Summary Of Say It Ain T So By Stanley Fish

1862 Words 8 Pages
Writing is a very complex form of communication, grammar and punctuation can convert a message and determine the meaning of a sentence, much like intonation in speech. But does that necessarily mean that grammar ultimately defines the overall meaning of a text? In this article Stanley Fish the author of “Say it ain't so”states that the ultimate purpose of writing is to communicate or persuade an audience. Additionally, Fish also firmly believes that language in not mainly about self expression and that the belief in self-expression hinders us from progressing grammatically. In relation to this, Fish claims that rather than self-expression, a lack of proper grammar impedes our ability to fully show and explain our ideas. Overall Fish successfully …show more content…
In order to successfully write, we must state a clear idea, further elaborate and support our claim through the use of evidence and addressing counter arguments, as if we are in a conversation. Fish believes that writing consists of communicating our ideas and notions for several reasons, such as persuasion, informing, invoke feelings, or entertain an audience. Moreover, the main purpose of writing is to enable readers to digest knowledge and connect ideas in order to progress society. As Fish explicitly states that “ The organisation of the world in ways that expand the possibilities for thought and action- that not self expression, is the purpose of writing and its is preeminently a social purpose”(3). This shows that writing aids in the expansion of knowledge society holds. Further more, writing is a permanent form of discourse, unlike speech, therefore is eternally accessible for all to learn from. Fish makes a fair notion which is that writing is the penultimate way of communicating writing enables us to voice our opinions in a more permanent format for others to contribute to, argue against and for future generations to see how we build on other ideas or provide a new perspective on an opinion. Likewise, Stuart Greene, the author of “Arguments as a conversation” believes argument in the form of written …show more content…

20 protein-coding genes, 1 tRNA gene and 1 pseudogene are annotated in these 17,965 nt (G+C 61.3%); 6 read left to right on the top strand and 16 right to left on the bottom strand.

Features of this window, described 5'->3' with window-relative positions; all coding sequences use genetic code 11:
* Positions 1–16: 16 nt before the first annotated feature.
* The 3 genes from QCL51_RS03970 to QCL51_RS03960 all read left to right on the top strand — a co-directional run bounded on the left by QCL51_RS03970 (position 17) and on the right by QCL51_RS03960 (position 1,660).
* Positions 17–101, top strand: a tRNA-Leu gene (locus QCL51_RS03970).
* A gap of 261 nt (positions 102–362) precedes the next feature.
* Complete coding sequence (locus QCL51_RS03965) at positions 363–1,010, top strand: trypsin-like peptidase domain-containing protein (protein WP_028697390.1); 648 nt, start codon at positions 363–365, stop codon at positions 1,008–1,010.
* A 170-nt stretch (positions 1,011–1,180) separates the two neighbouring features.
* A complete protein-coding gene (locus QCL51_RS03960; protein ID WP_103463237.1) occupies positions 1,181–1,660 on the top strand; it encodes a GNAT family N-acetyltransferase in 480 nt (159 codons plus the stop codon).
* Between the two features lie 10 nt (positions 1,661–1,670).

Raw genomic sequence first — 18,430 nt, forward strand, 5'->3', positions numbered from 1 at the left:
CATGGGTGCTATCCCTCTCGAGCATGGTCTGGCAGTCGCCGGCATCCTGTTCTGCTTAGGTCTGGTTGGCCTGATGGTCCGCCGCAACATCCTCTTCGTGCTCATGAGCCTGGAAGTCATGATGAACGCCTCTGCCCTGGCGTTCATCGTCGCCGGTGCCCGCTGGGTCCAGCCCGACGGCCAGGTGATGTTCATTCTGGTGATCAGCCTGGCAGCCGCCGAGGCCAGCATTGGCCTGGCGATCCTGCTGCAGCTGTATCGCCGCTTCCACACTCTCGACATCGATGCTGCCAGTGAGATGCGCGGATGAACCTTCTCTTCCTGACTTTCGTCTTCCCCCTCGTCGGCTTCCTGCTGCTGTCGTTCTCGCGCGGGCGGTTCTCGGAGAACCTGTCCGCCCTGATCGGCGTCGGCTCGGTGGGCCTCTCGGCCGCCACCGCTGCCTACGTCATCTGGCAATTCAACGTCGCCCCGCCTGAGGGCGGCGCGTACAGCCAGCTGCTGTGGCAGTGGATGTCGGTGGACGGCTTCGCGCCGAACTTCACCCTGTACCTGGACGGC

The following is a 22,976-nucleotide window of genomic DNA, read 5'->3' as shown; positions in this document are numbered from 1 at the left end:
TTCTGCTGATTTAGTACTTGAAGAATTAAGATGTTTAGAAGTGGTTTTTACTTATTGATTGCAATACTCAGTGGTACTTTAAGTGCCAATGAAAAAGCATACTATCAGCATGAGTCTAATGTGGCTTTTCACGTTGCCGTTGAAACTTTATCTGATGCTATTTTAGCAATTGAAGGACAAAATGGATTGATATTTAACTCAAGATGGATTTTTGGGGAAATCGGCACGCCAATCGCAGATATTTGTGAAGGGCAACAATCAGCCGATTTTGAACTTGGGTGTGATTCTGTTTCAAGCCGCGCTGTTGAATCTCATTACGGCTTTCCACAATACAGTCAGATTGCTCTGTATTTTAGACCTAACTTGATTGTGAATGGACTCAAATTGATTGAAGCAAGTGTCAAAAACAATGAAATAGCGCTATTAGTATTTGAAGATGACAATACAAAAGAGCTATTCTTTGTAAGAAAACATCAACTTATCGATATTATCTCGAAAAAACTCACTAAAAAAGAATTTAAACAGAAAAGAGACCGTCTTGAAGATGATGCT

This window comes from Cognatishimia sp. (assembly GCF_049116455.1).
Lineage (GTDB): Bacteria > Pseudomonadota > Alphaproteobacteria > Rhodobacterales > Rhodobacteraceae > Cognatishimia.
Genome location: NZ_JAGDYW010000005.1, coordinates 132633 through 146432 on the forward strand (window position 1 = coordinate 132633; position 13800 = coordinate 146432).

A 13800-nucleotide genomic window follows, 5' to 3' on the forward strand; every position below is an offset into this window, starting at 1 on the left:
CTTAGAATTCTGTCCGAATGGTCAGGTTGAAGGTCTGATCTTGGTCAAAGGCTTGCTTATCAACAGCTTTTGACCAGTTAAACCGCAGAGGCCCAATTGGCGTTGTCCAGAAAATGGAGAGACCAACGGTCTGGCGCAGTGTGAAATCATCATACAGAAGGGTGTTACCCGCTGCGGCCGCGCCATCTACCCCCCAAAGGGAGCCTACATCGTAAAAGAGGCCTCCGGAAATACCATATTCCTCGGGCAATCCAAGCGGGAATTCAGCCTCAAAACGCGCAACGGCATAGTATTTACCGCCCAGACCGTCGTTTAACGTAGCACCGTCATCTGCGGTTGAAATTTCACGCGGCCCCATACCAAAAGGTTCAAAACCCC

He asserts that in order for students to show their ideas, the most important aspect is to structure their grammar and rhetoric, instead of content and valid evidence. Furthermore he believes that students lack the ability of using proper grammar and instead focus on self expression of their ideas. The evidence that he bases this claim on is his own statement in which he states “The second reason so many of our students are incapable of writing intelligible sentences or linking one bad sentence to another is something that approximates an argument. They have been allowed to believe that their opinions – formed by nothing, supported by even less- are interesting”. The evidence used is not as convincing, because firstly this statement is unjustified and lacks any scholarly evidence, cited sources and merely draws from his own observations and notions. Furthermore, Fish makes a ‘hasty generalisation’ through the idea that a majority of students are incapable of writing and that their opinions are irrelevant due to the fact that their ideas are just self-expression. Secondly throughout the passage, Fish does not address any counter arguments that may arise, such as Pinkers argument that “The rules conform neither to logic nor tradition,

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